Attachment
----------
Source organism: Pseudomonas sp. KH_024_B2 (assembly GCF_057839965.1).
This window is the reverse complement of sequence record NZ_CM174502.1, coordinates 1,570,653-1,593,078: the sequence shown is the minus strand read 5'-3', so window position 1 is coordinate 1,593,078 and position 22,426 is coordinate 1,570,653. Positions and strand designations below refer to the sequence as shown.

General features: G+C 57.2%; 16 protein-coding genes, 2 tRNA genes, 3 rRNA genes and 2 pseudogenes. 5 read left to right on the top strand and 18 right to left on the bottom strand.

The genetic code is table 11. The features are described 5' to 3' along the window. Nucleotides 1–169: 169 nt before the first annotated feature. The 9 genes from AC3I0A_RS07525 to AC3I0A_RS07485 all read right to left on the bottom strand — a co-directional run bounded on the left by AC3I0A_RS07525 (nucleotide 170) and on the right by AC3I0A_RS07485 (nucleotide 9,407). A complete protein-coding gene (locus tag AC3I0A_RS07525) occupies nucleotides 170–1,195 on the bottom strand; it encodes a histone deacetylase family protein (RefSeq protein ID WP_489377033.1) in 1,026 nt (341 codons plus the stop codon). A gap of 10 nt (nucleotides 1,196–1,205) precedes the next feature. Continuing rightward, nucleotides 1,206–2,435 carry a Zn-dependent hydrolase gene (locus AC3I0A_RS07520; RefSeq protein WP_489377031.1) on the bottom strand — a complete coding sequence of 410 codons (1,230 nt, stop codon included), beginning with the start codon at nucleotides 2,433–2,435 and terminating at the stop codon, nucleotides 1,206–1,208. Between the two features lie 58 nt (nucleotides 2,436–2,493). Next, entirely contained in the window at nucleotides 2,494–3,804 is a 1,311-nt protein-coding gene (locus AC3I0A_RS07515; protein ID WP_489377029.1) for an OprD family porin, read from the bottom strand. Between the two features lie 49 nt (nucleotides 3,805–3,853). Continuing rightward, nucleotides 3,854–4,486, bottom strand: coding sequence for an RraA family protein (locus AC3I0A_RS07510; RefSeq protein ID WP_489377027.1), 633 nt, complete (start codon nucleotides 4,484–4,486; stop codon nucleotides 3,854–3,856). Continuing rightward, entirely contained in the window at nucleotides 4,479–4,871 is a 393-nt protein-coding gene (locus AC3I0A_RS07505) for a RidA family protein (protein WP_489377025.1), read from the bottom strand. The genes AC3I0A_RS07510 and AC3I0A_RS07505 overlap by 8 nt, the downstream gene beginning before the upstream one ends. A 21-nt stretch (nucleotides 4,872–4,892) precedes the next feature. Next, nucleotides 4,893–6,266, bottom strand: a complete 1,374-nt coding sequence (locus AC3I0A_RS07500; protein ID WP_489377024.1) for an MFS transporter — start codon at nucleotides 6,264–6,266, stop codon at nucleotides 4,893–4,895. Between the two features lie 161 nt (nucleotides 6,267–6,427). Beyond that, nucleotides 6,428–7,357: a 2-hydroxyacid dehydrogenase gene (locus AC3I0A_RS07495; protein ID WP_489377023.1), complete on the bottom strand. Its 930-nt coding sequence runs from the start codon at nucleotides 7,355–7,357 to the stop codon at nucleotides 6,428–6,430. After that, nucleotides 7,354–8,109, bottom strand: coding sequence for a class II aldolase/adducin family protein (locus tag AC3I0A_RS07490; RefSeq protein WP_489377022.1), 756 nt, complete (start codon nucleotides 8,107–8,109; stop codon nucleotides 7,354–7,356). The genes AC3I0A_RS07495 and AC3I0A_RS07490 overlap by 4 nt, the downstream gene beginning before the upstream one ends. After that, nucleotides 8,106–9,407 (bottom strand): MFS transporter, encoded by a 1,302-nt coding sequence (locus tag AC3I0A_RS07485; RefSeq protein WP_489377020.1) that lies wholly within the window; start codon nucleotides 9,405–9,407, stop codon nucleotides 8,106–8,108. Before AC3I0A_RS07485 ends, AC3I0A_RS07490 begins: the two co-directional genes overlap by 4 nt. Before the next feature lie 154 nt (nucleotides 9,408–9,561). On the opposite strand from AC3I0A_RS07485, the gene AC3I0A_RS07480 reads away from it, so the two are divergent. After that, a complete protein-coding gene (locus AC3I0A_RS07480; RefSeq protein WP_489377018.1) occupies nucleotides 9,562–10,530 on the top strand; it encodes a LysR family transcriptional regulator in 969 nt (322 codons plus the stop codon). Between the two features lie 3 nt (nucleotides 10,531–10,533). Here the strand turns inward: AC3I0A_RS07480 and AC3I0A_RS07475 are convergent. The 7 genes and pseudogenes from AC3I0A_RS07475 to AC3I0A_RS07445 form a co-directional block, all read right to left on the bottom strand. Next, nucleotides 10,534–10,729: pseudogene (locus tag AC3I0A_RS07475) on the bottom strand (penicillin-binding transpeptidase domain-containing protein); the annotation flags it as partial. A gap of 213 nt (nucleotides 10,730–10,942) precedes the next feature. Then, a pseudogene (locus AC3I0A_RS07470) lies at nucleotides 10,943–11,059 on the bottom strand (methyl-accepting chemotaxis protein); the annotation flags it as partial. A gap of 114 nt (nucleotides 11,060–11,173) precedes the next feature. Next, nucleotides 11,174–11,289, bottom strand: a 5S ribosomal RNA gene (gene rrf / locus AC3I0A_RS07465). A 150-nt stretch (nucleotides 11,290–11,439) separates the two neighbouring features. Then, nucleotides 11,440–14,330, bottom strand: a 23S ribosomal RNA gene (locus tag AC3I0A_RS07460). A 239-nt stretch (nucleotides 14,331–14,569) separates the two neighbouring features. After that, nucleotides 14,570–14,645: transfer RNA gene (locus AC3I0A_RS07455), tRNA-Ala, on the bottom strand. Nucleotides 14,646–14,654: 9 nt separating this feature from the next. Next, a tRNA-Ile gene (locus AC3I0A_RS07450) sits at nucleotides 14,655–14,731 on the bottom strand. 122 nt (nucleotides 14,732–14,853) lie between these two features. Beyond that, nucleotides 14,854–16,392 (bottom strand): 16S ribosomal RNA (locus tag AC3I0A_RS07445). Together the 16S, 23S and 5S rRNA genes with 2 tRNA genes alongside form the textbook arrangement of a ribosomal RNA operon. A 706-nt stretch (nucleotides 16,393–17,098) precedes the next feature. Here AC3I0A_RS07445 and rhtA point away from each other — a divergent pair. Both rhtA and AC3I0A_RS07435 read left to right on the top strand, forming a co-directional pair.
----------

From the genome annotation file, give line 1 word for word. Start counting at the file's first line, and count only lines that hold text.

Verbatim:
Source organism: Pseudomonas sp. KH_024_B2 (assembly GCF_057839965.1).